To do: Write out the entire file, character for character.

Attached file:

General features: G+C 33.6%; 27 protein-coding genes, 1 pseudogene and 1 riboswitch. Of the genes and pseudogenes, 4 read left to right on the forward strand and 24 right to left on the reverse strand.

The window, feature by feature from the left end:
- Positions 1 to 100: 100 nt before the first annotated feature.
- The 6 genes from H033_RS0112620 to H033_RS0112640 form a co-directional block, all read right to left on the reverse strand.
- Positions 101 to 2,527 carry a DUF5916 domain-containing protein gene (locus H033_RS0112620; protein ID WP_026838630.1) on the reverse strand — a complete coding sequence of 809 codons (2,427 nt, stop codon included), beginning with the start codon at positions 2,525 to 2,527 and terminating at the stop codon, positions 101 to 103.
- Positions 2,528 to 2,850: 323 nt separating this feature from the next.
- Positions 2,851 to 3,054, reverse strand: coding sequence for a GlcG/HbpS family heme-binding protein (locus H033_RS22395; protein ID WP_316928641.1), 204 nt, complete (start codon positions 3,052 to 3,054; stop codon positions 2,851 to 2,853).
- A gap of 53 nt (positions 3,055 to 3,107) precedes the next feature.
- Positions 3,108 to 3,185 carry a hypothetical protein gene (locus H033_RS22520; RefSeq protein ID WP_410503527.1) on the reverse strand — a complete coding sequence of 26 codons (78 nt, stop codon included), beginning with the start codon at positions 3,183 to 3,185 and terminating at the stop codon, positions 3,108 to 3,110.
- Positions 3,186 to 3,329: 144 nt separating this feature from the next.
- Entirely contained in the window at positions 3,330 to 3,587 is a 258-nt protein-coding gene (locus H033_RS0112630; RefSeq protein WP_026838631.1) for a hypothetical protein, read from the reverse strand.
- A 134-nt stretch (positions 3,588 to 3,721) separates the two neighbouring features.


General features: G+C 33.6%; 27 protein-coding genes, 1 pseudogene and 1 riboswitch. Of the genes and pseudogenes, 4 read left to right on the forward strand and 24 right to left on the reverse strand.

The window, feature by feature from the left end:
- Positions 1 to 100: 100 nt before the first annotated feature.
- The 6 genes from H033_RS0112620 to H033_RS0112640 form a co-directional block, all read right to left on the reverse strand.
- Positions 101 to 2,527 carry a DUF5916 domain-containing protein gene (locus H033_RS0112620; protein ID WP_026838630.1) on the reverse strand — a complete coding sequence of 809 codons (2,427 nt, stop codon included), beginning with the start codon at positions 2,525 to 2,527 and terminating at the stop codon, positions 101 to 103.
- Positions 2,528 to 2,850: 323 nt separating this feature from the next.
- Positions 2,851 to 3,054, reverse strand: coding sequence for a GlcG/HbpS family heme-binding protein (locus H033_RS22395; protein ID WP_316928641.1), 204 nt, complete (start codon positions 3,052 to 3,054; stop codon positions 2,851 to 2,853).
- A gap of 53 nt (positions 3,055 to 3,107) precedes the next feature.
- Positions 3,108 to 3,185 carry a hypothetical protein gene (locus H033_RS22520; RefSeq protein ID WP_410503527.1) on the reverse strand — a complete coding sequence of 26 codons (78 nt, stop codon included), beginning with the start codon at positions 3,183 to 3,185 and terminating at the stop codon, positions 3,108 to 3,110.
- Positions 3,186 to 3,329: 144 nt separating this feature from the next.
- Entirely contained in the window at positions 3,330 to 3,587 is a 258-nt protein-coding gene (locus H033_RS0112630; RefSeq protein WP_026838631.1) for a hypothetical protein, read from the reverse strand.
- A 134-nt stretch (positions 3,588 to 3,721) separates the two neighbouring features.